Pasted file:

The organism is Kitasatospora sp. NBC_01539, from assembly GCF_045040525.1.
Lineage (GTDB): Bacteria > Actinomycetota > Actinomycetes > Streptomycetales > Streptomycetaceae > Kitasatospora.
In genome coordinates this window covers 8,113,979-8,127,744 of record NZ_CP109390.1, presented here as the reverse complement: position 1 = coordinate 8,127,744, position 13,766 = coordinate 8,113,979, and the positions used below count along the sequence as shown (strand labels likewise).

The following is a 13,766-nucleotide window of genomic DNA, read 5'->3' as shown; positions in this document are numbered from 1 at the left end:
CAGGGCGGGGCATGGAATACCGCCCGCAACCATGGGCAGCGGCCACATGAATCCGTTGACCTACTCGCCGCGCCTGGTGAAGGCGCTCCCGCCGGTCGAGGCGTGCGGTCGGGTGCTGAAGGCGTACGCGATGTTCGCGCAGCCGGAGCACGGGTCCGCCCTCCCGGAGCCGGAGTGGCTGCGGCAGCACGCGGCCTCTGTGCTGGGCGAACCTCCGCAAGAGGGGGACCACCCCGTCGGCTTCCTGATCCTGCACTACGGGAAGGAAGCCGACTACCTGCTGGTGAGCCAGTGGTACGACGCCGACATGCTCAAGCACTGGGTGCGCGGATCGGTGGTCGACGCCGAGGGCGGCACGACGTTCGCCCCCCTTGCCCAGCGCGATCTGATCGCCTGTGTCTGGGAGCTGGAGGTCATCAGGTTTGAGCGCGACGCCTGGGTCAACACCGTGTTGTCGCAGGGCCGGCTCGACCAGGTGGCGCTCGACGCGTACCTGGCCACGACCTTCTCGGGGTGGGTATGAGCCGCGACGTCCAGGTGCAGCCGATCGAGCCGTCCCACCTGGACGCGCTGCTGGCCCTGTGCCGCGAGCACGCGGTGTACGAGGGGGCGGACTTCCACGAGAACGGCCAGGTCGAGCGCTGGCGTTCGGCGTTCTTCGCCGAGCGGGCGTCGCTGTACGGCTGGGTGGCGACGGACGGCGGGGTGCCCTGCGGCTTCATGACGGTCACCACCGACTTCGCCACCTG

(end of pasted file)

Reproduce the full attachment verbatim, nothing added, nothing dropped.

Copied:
The organism is Kitasatospora sp. NBC_01539, from assembly GCF_045040525.1.
Lineage (GTDB): Bacteria > Actinomycetota > Actinomycetes > Streptomycetales > Streptomycetaceae > Kitasatospora.
In genome coordinates this window covers 8,113,979-8,127,744 of record NZ_CP109390.1, presented here as the reverse complement: position 1 = coordinate 8,127,744, position 13,766 = coordinate 8,113,979, and the positions used below count along the sequence as shown (strand labels likewise).

The following is a 13,766-nucleotide window of genomic DNA, read 5'->3' as shown; positions in this document are numbered from 1 at the left end:
CAGGGCGGGGCATGGAATACCGCCCGCAACCATGGGCAGCGGCCACATGAATCCGTTGACCTACTCGCCGCGCCTGGTGAAGGCGCTCCCGCCGGTCGAGGCGTGCGGTCGGGTGCTGAAGGCGTACGCGATGTTCGCGCAGCCGGAGCACGGGTCCGCCCTCCCGGAGCCGGAGTGGCTGCGGCAGCACGCGGCCTCTGTGCTGGGCGAACCTCCGCAAGAGGGGGACCACCCCGTCGGCTTCCTGATCCTGCACTACGGGAAGGAAGCCGACTACCTGCTGGTGAGCCAGTGGTACGACGCCGACATGCTCAAGCACTGGGTGCGCGGATCGGTGGTCGACGCCGAGGGCGGCACGACGTTCGCCCCCCTTGCCCAGCGCGATCTGATCGCCTGTGTCTGGGAGCTGGAGGTCATCAGGTTTGAGCGCGACGCCTGGGTCAACACCGTGTTGTCGCAGGGCCGGCTCGACCAGGTGGCGCTCGACGCGTACCTGGCCACGACCTTCTCGGGGTGGGTATGAGCCGCGACGTCCAGGTGCAGCCGATCGAGCCGTCCCACCTGGACGCGCTGCTGGCCCTGTGCCGCGAGCACGCGGTGTACGAGGGGGCGGACTTCCACGAGAACGGCCAGGTCGAGCGCTGGCGTTCGGCGTTCTTCGCCGAGCGGGCGTCGCTGTACGGCTGGGTGGCGACGGACGGCGGGGTGCCCTGCGGCTTCATGACGGTCACCACCGACTTCGCCACCTG